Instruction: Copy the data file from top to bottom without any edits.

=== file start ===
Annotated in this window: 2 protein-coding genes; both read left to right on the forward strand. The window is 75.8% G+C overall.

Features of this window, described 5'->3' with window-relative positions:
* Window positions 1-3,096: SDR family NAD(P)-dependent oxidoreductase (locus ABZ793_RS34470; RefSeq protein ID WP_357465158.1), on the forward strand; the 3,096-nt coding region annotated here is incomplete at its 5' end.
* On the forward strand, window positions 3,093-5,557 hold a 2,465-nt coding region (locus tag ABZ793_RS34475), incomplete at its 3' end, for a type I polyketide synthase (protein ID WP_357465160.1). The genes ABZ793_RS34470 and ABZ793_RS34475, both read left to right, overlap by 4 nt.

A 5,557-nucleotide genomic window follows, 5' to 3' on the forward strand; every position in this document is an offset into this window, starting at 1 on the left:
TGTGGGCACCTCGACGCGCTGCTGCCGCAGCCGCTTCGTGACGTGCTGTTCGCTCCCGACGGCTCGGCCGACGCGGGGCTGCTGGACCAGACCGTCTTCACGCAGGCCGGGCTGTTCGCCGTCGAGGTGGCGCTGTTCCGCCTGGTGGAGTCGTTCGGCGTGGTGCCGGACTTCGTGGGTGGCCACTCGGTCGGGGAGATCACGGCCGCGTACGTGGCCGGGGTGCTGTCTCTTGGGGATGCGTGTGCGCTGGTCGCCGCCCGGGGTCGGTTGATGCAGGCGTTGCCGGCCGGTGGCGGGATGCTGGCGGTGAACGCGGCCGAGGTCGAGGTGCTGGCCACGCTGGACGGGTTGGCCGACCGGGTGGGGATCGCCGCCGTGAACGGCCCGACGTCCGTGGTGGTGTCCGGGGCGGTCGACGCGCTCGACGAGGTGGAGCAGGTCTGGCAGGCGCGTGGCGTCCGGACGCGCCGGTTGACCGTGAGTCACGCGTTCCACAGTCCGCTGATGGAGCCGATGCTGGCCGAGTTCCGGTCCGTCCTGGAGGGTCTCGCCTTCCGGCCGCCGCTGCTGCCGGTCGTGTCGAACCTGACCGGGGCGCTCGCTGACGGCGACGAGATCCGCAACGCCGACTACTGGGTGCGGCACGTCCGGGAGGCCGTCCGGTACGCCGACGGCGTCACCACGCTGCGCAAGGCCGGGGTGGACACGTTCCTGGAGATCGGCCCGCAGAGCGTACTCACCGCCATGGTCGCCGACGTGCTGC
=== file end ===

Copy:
Annotated in this window: 2 protein-coding genes; both read left to right on the forward strand. The window is 75.8% G+C overall.

Features of this window, described 5'->3' with window-relative positions:
* Window positions 1-3,096: SDR family NAD(P)-dependent oxidoreductase (locus ABZ793_RS34470; RefSeq protein ID WP_357465158.1), on the forward strand; the 3,096-nt coding region annotated here is incomplete at its 5' end.
* On the forward strand, window positions 3,093-5,557 hold a 2,465-nt coding region (locus tag ABZ793_RS34475), incomplete at its 3' end, for a type I polyketide synthase (protein ID WP_357465160.1). The genes ABZ793_RS34470 and ABZ793_RS34475, both read left to right, overlap by 4 nt.

A 5,557-nucleotide genomic window follows, 5' to 3' on the forward strand; every position in this document is an offset into this window, starting at 1 on the left:
TGTGGGCACCTCGACGCGCTGCTGCCGCAGCCGCTTCGTGACGTGCTGTTCGCTCCCGACGGCTCGGCCGACGCGGGGCTGCTGGACCAGACCGTCTTCACGCAGGCCGGGCTGTTCGCCGTCGAGGTGGCGCTGTTCCGCCTGGTGGAGTCGTTCGGCGTGGTGCCGGACTTCGTGGGTGGCCACTCGGTCGGGGAGATCACGGCCGCGTACGTGGCCGGGGTGCTGTCTCTTGGGGATGCGTGTGCGCTGGTCGCCGCCCGGGGTCGGTTGATGCAGGCGTTGCCGGCCGGTGGCGGGATGCTGGCGGTGAACGCGGCCGAGGTCGAGGTGCTGGCCACGCTGGACGGGTTGGCCGACCGGGTGGGGATCGCCGCCGTGAACGGCCCGACGTCCGTGGTGGTGTCCGGGGCGGTCGACGCGCTCGACGAGGTGGAGCAGGTCTGGCAGGCGCGTGGCGTCCGGACGCGCCGGTTGACCGTGAGTCACGCGTTCCACAGTCCGCTGATGGAGCCGATGCTGGCCGAGTTCCGGTCCGTCCTGGAGGGTCTCGCCTTCCGGCCGCCGCTGCTGCCGGTCGTGTCGAACCTGACCGGGGCGCTCGCTGACGGCGACGAGATCCGCAACGCCGACTACTGGGTGCGGCACGTCCGGGAGGCCGTCCGGTACGCCGACGGCGTCACCACGCTGCGCAAGGCCGGGGTGGACACGTTCCTGGAGATCGGCCCGCAGAGCGTACTCACCGCCATGGTCGCCGACGTGCTGC